Get Outside Your Comfort Zone
Ever feel like you’re stuck in the doldrums and can’t seem to find something to shoot? Don’t you just hate it when you get a bad case of “the blahs”? How do you get your creative juices flowing?
Try getting outside your comfort zone. Get an assignment (either from yourself or from elsewhere) and go try to complete it “right now”. Personally, I find that the stranger the theme the more creative I’m forced to be in order to fulfill it. Regardless of how well you complete your assignment, you’ve accomplished something by taking on the project–you’ve gotten yourself moving and doing something.
OK, why did I put that in italics? Because it is key to creativity. Sitting still and “thinking about it” does not get you any closer to the goal of adding something creative to your body of work. Nothing happens as long as your gluteus maximus is still in contact with the easy chair and all the “thinking about it” in the world won’t trip that shutter and make the image. Activity triggers creativity. Doing something (anything!), especially something that is outside your comfort zone, has a higher probability of inspiring some creative work than just sitting on your butt just thinking about it. Creativity needs a stimulus and you’re more likely to get that needed stimulus with some action.
Getting out of the lazy chair is the first step. What else can increase the likelihood of creativity happening to you? As I’ve already mentioned, get out of your comfort zone! Walking the same old street…seeing the same old sights…doing the same old thing is less likely to inspire creativity than doing something different. Take a photo walk along a different route. Visit that local park that you’ve driven by but never been to. Take a day trip to a nearby state or national park. Maybe your comfort zone is that you only take certain types of shots (landscapes, architectural, portaits, flowers, etc.). Choose a different subject type and see what you can do with it. If you normally shoot macros of flowers and bugs, get out of your comfort zone and shoot people for the afternoon. Maybe you shoot people all the time….in that case give yourself a project to shoot the interesting architecture of your town. Get out of your comfort zone to spur creativity.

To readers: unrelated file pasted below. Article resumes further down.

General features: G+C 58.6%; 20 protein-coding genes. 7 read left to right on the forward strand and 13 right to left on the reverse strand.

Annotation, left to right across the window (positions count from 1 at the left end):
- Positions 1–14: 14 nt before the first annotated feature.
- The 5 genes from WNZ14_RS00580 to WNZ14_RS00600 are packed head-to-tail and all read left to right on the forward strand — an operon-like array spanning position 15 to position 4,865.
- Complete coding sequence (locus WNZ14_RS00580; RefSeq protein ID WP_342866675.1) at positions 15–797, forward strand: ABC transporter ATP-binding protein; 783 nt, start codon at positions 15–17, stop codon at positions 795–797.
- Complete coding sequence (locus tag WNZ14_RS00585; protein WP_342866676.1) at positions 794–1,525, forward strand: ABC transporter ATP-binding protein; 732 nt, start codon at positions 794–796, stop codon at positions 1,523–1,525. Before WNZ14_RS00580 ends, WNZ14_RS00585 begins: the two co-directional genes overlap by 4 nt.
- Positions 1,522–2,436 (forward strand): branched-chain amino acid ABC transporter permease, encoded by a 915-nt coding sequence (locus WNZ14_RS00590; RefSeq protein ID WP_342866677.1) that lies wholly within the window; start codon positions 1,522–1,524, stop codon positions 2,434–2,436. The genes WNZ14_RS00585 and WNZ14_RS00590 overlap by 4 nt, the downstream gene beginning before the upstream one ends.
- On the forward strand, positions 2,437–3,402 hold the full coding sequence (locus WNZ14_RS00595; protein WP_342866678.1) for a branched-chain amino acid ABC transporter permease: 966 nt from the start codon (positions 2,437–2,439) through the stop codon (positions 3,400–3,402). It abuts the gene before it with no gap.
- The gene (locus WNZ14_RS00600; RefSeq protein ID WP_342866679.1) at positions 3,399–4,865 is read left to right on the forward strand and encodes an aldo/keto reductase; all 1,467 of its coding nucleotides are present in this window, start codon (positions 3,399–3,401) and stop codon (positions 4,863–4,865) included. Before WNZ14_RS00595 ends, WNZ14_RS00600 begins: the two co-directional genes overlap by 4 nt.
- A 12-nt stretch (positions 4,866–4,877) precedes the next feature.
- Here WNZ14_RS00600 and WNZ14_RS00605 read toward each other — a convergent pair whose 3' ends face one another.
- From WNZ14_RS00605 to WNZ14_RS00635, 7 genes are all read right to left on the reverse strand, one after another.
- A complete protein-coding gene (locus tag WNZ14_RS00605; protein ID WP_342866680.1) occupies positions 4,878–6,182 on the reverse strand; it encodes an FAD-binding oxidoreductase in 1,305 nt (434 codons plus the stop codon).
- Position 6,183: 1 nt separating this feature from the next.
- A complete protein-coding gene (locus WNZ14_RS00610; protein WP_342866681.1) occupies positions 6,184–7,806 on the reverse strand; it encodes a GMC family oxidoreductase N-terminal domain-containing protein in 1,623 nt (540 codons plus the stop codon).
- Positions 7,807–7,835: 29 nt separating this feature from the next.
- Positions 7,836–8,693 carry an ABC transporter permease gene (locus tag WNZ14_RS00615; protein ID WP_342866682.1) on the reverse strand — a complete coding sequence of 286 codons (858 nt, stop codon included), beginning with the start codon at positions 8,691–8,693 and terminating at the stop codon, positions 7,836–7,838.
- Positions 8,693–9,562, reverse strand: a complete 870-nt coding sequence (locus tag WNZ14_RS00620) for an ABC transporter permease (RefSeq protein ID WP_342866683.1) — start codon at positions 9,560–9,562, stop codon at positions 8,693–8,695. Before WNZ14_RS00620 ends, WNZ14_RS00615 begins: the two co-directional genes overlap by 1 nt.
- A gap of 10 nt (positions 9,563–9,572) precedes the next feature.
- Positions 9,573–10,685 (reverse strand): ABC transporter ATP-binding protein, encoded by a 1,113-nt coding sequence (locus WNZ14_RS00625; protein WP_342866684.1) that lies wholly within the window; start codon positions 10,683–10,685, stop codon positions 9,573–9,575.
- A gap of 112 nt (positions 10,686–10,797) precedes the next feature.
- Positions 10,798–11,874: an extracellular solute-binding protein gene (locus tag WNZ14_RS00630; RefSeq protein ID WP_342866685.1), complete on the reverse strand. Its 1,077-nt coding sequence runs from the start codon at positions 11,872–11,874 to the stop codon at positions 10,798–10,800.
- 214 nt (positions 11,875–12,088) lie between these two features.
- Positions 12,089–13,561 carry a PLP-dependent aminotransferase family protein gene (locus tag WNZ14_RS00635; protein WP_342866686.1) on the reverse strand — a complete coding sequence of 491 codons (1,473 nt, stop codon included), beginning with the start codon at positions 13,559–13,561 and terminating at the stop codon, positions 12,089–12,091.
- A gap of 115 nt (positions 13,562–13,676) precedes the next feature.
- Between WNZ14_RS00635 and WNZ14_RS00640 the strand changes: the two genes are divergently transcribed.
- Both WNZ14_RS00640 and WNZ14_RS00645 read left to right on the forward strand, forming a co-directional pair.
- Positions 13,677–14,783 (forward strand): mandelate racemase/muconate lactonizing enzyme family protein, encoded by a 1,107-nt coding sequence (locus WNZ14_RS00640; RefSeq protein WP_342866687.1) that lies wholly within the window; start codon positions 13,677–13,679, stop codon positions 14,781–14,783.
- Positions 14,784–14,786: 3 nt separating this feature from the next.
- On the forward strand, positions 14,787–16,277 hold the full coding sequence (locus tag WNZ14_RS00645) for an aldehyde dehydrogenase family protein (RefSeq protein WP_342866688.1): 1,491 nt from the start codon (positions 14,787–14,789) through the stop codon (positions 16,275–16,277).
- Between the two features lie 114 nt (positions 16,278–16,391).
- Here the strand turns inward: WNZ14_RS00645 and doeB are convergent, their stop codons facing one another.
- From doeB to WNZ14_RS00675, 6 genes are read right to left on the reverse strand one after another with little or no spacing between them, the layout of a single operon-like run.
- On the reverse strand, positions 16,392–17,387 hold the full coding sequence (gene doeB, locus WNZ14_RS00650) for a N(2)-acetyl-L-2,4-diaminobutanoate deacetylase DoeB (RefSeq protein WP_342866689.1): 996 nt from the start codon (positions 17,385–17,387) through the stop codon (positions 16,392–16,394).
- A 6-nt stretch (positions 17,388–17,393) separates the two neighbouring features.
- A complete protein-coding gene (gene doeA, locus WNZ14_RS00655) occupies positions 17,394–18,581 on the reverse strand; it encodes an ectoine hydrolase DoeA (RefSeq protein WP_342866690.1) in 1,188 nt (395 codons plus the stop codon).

I was talking to a friend about this recently and their response was this: “Sounds like a recipe for frustration.” That is one possible outcome, but without risk there is no opportunity. Are you willing to risk the possibility of being frustrated for the opportunity of sparking your creativity and giving yourself the chance to capture some amazing images? My answer to the frustration argument is that there are no hard and fast rules in photography…only guidelines. Does the shot look better if that rock is placed dead center in the frame? Then do it! You may get it into your digital darkroom and decide that it didn’t work out the way you thought it would, but you’ve lost nothing for trying.
Creativity is like a muscle. You have to exercise it in order to increase it. Get out of your comfort zone and experiment. Learn something new and add it to the mix of your photography.